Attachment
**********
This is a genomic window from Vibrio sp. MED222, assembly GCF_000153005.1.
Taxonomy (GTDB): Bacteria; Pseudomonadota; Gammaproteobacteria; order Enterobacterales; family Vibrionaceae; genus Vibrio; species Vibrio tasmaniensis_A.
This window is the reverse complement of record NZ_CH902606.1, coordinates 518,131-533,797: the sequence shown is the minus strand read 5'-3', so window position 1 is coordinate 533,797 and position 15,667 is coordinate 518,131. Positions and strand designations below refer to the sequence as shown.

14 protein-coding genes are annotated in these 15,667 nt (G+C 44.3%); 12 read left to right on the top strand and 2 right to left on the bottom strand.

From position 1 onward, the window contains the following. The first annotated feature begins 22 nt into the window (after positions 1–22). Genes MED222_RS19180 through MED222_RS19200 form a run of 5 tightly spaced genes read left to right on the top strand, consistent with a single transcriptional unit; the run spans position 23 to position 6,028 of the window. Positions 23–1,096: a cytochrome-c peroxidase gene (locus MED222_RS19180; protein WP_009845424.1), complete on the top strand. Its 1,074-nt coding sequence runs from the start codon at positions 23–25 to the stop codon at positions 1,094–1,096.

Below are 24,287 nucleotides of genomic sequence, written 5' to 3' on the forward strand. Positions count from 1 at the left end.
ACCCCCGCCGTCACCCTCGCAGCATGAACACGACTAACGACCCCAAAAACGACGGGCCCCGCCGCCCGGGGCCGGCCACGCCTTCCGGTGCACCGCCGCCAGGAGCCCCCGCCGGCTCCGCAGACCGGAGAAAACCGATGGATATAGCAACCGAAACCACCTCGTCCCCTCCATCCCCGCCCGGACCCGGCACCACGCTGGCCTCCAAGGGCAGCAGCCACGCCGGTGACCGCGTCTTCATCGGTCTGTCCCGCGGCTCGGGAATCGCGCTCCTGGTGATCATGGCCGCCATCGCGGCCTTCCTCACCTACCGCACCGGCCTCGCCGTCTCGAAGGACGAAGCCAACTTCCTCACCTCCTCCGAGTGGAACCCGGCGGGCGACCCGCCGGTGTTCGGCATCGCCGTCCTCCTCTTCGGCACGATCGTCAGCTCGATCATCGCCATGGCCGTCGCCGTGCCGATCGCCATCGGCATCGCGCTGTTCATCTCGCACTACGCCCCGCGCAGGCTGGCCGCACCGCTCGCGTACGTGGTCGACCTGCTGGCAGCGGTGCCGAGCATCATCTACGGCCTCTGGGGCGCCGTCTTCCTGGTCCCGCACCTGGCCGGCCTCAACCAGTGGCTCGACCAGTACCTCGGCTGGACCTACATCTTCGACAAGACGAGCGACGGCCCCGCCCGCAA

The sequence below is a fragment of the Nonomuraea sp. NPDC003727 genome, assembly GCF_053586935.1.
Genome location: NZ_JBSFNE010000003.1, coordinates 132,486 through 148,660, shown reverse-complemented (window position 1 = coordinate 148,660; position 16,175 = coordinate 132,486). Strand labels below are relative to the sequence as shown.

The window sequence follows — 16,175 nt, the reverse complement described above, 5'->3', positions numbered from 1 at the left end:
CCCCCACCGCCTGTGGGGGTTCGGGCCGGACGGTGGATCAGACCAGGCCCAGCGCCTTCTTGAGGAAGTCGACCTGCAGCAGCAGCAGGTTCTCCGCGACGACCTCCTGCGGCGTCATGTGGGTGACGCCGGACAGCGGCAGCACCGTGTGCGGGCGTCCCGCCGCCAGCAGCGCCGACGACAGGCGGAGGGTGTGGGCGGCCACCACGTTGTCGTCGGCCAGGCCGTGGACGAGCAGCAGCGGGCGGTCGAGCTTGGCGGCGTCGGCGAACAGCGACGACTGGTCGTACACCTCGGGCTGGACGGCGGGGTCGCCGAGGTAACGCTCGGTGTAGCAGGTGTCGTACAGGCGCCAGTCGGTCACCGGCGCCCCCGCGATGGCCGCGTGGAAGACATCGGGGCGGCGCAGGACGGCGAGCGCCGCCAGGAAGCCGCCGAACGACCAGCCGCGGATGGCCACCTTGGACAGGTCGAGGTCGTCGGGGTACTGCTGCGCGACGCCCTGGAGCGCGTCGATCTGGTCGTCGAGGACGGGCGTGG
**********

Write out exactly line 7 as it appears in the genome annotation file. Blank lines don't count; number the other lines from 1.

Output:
ACCCCCGCCGTCACCCTCGCAGCATGAACACGACTAACGACCCCAAAAACGACGGGCCCCGCCGCCCGGGGCCGGCCACGCCTTCCGGTGCACCGCCGCCAGGAGCCCCCGCCGGCTCCGCAGACCGGAGAAAACCGATGGATATAGCAACCGAAACCACCTCGTCCCCTCCATCCCCGCCCGGACCCGGCACCACGCTGGCCTCCAAGGGCAGCAGCCACGCCGGTGACCGCGTCTTCATCGGTCTGTCCCGCGGCTCGGGAATCGCGCTCCTGGTGATCATGGCCGCCATCGCGGCCTTCCTCACCTACCGCACCGGCCTCGCCGTCTCGAAGGACGAAGCCAACTTCCTCACCTCCTCCGAGTGGAACCCGGCGGGCGACCCGCCGGTGTTCGGCATCGCCGTCCTCCTCTTCGGCACGATCGTCAGCTCGATCATCGCCATGGCCGTCGCCGTGCCGATCGCCATCGGCATCGCGCTGTTCATCTCGCACTACGCCCCGCGCAGGCTGGCCGCACCGCTCGCGTACGTGGTCGACCTGCTGGCAGCGGTGCCGAGCATCATCTACGGCCTCTGGGGCGCCGTCTTCCTGGTCCCGCACCTGGCCGGCCTCAACCAGTGGCTCGACCAGTACCTCGGCTGGACCTACATCTTCGACAAGACGAGCGACGGCCCCGCCCGCAA